Insects are our friends: Here's what gardeners can do to help declining pest populations

·4 min read
A praying mantis was observed on a Shasta daisy this past summer.
A praying mantis was observed on a Shasta daisy this past summer.

Recently, as part of the Master Gardener Program, we saw a video of an Entomology professor in Florida who was an advocate for better education of the public about insects.

He also presented some very interesting research that he has done on how moths evade predation by bats. Both bats and moths are nocturnal and are natural foes. One moth with long swallowtails would sacrifice its tail to the bat in order to live another day. Another moth would emit sounds that confused the bats. It was interesting new research, but the main thrust was about the loss of insect biodiversity.

There are 5 million insect species and their biomass is equal to all the other animals and plants combined. That is a lot of insects.

According to an article in The Guardian, 40% of insect species are declining and a third are endangered. The rate of extinction is 8 times faster than that of mammals, birds and reptiles which are also in decline.

The total biomass of insects is falling by 2.5% a year, according to the best data available, suggesting they could vanish within a century. Butterflies and moths are among the worst hit.

For example, the number of widespread butterfly species fell by 58% on farmed land in England between 2000 and 2009. Researchers say that insects are “essential” for the proper functioning of all ecosystems, as food for other creatures, pollinators and recyclers of nutrients.

This beautiful dragonfly visited my dahlia garden this past summer.
This beautiful dragonfly visited my dahlia garden this past summer.

The reason for this decline is the number of humans and our consumption of habitats for our use to the detriment of other life on the planet. Climate change is also a factor. The conversion of natural areas to agricultural use to feed a growing world population and the widespread use of pesticides are the main cause of the insect decline.

We are nature’s worst enemy and seldom recognize that we are part of nature ourselves and that we are destroying many ecosystems on the planet to feed ourselves. Much of our food supply requires pollinators, so we need them if we like to keep eating melons, chocolate and many other fruits and vegetables.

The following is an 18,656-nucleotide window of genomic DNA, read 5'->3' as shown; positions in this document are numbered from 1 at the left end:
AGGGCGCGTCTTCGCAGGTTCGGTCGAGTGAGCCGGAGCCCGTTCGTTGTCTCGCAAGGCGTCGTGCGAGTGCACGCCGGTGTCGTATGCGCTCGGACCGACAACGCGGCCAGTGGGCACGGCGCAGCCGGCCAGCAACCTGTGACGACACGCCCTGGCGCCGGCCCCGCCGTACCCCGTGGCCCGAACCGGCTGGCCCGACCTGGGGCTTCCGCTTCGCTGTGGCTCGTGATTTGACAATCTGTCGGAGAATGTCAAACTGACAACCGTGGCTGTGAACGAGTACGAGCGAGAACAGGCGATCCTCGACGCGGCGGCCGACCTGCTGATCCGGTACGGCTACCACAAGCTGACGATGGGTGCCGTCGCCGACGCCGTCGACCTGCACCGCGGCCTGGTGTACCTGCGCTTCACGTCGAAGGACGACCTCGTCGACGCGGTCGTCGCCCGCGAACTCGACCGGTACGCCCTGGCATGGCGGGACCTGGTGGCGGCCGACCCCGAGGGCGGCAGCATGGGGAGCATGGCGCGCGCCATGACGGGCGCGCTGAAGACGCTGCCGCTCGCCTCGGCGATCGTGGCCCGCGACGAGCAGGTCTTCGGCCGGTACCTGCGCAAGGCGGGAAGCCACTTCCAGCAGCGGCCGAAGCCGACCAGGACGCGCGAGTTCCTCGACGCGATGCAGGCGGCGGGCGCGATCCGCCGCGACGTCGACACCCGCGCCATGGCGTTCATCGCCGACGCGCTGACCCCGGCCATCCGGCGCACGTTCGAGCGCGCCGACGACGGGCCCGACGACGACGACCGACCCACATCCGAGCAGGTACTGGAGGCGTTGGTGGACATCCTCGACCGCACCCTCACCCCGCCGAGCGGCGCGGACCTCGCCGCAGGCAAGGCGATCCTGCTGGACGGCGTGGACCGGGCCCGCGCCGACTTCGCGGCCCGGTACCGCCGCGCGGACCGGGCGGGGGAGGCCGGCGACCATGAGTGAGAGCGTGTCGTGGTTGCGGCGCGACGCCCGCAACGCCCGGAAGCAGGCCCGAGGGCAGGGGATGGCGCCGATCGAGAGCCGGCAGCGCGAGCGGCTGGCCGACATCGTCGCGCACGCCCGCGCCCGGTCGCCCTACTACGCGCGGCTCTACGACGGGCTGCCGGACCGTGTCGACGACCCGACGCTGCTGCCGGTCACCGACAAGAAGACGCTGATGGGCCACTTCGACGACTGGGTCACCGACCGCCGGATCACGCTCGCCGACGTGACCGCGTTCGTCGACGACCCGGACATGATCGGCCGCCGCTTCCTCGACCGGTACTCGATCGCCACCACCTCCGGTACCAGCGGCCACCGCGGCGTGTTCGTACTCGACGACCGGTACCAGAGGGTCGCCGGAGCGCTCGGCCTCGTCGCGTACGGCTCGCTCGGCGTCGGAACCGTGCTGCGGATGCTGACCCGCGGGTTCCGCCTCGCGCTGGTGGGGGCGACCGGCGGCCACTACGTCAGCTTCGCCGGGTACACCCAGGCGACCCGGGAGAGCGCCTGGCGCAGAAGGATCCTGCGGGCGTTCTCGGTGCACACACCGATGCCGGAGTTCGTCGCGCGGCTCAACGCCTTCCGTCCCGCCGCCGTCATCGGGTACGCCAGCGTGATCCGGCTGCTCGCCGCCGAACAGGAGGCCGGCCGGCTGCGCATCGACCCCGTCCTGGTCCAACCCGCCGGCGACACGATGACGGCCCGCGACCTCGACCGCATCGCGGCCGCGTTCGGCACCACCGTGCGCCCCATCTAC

So as gardeners what can we do to help deter this decline in insects? Kristin Green in an article in "Fine Gardening" magazine suggests that we not clean up the garden in the fall as it used to be the routine, but instead leave plants in place to provide habitat.

“Traditional methods are changing because our priorities have changed: aesthetics are tied to a higher purpose. Gardens, as carefully designed, maintained, and floriferous as they may be, are also living ecosystems, providing habitat and sustenance to all manner of wildlife," she said. "Many gardeners have become naturalists and stewards, more likely to measure success by the number of species of pollinators buzzing around their combinations than by how great those plants look together. Many insects, bees, butterflies, moths, and spiders overwinter as adults, eggs, or cocooned pupae. Some need the insulating shelter of leaf litter; others attach to stems and twigs.”

Amen to that. I am fortunate in having a front-yard that is not in lawn. The previous owner was a Master Gardener who employed a fellow Master Gardener with a wide knowledge of native plants and together they converted the lawn area to native plants which is a great habitat for insects. It has become a wild area that all the neighborhood cats love to explore apparently looking for prey and occasionally taking a lizard home.

In the back garden, I have a passion vine which is habitat for caterpillars of Gulf Fritillary butterflies. Hence I have lots of Gulf Fritillary butterflies visiting the flowers in my garden along with other butterflies such as the Western Swallowtail (Papilio Rutulus), Fiery Skipper (Hylephila phyleus) and Funereal Duskywing (Erynnis funeralis). You can find a long list of butterflies that are found in San Joaquin County here: https://bit.ly/3rt0rqQ.

Observing and identifying insects in your backyard keeps the mind active and engaged in the world around us. I also have observed praying mantis in the garden and they show up quite unexpectedly often on flowers where they are ready to catch pollinating insects. Praying mantises don’t choose between insects beneficial to us versus those we consider pests. Nature has rules that differ from what we humans might wish for. Happy insect conservation in your garden.

If you have a gardening-related question you can contact the UC Master Gardeners at (209) 953-6112. More information can be found on our website: http://sjmastergardeners.ucanr.edu/CONTACT_US/.

This article originally appeared on The Record: Insects are friends: What gardeners can do to help insects populations

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